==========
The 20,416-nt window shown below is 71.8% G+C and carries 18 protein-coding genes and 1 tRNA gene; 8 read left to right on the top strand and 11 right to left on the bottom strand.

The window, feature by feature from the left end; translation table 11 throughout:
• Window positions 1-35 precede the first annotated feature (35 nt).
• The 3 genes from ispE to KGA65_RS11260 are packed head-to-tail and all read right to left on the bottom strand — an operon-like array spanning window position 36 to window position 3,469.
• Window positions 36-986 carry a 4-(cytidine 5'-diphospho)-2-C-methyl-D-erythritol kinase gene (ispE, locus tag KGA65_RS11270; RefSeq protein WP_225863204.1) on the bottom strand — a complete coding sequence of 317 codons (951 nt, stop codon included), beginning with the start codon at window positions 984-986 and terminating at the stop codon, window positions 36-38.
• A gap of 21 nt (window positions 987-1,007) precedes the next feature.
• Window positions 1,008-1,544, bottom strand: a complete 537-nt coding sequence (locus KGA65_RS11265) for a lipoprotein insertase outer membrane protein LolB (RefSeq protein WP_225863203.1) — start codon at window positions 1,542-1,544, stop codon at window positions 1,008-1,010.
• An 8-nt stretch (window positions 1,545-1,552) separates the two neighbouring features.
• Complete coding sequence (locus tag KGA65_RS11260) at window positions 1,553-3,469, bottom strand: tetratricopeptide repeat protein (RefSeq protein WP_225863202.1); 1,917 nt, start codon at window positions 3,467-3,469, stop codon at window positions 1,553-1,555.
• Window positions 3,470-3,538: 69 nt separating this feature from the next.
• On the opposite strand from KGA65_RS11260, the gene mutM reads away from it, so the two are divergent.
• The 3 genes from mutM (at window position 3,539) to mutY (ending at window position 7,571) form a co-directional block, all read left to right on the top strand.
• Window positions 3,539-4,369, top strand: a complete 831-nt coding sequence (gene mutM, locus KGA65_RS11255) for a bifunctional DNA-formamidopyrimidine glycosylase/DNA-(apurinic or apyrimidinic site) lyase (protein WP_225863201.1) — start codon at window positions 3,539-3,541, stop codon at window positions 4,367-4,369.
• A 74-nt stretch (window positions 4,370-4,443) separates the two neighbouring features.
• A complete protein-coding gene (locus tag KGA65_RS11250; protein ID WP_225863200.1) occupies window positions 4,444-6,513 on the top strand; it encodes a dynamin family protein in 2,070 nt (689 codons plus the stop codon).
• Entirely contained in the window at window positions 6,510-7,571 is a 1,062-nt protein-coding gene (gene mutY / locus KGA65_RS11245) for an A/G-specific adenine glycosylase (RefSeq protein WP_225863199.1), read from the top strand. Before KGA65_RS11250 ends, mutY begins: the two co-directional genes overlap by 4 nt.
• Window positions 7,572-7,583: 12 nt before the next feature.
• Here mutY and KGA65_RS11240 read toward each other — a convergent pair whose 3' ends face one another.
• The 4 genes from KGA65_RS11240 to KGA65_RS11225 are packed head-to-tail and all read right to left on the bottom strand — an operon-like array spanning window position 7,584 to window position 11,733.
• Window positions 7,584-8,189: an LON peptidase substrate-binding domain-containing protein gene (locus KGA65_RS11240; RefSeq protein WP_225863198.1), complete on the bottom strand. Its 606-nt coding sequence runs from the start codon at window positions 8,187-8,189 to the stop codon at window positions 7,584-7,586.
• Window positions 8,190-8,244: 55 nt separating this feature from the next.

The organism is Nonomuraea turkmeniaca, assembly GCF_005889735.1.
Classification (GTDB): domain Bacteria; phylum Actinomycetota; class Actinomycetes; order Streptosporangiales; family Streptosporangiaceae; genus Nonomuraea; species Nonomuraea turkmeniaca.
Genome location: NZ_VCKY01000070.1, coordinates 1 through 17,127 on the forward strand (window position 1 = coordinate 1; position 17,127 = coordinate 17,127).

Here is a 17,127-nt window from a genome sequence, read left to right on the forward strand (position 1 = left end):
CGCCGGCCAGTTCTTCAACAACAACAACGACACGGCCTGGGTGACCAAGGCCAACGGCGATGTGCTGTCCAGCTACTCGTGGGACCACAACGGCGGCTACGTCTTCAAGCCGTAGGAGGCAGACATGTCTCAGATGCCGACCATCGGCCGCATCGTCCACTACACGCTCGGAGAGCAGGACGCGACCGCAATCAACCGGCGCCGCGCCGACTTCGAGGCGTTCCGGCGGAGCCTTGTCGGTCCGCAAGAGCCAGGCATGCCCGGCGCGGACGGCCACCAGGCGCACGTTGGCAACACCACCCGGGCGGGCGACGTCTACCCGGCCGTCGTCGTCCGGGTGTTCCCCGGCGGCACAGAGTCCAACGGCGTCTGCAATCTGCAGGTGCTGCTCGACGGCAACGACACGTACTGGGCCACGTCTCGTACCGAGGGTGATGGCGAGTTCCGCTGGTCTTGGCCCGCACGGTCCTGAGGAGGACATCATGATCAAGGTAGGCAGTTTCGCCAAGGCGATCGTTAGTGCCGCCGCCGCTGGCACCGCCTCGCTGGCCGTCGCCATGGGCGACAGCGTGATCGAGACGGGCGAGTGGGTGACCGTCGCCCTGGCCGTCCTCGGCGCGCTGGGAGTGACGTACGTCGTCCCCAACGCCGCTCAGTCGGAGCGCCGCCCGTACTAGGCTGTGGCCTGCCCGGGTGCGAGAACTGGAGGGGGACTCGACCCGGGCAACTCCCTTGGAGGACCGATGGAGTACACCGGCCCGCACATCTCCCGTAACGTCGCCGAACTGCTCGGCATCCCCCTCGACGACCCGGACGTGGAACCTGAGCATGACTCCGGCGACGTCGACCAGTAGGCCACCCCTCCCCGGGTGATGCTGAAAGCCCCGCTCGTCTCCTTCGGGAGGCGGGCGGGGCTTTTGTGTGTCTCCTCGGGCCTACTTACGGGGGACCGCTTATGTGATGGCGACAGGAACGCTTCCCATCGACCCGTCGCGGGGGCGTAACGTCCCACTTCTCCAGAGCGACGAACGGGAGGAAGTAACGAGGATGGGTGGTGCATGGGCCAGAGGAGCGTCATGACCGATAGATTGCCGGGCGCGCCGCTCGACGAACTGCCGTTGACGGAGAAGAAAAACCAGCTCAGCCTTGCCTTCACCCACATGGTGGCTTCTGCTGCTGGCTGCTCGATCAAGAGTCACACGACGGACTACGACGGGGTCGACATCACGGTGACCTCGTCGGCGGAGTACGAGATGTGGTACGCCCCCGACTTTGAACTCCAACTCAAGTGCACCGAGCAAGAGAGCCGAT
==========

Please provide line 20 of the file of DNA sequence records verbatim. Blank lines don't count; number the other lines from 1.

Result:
• Window positions 7,584-8,189: an LON peptidase substrate-binding domain-containing protein gene (locus KGA65_RS11240; RefSeq protein WP_225863198.1), complete on the bottom strand. Its 606-nt coding sequence runs from the start codon at window positions 8,187-8,189 to the stop codon at window positions 7,584-7,586.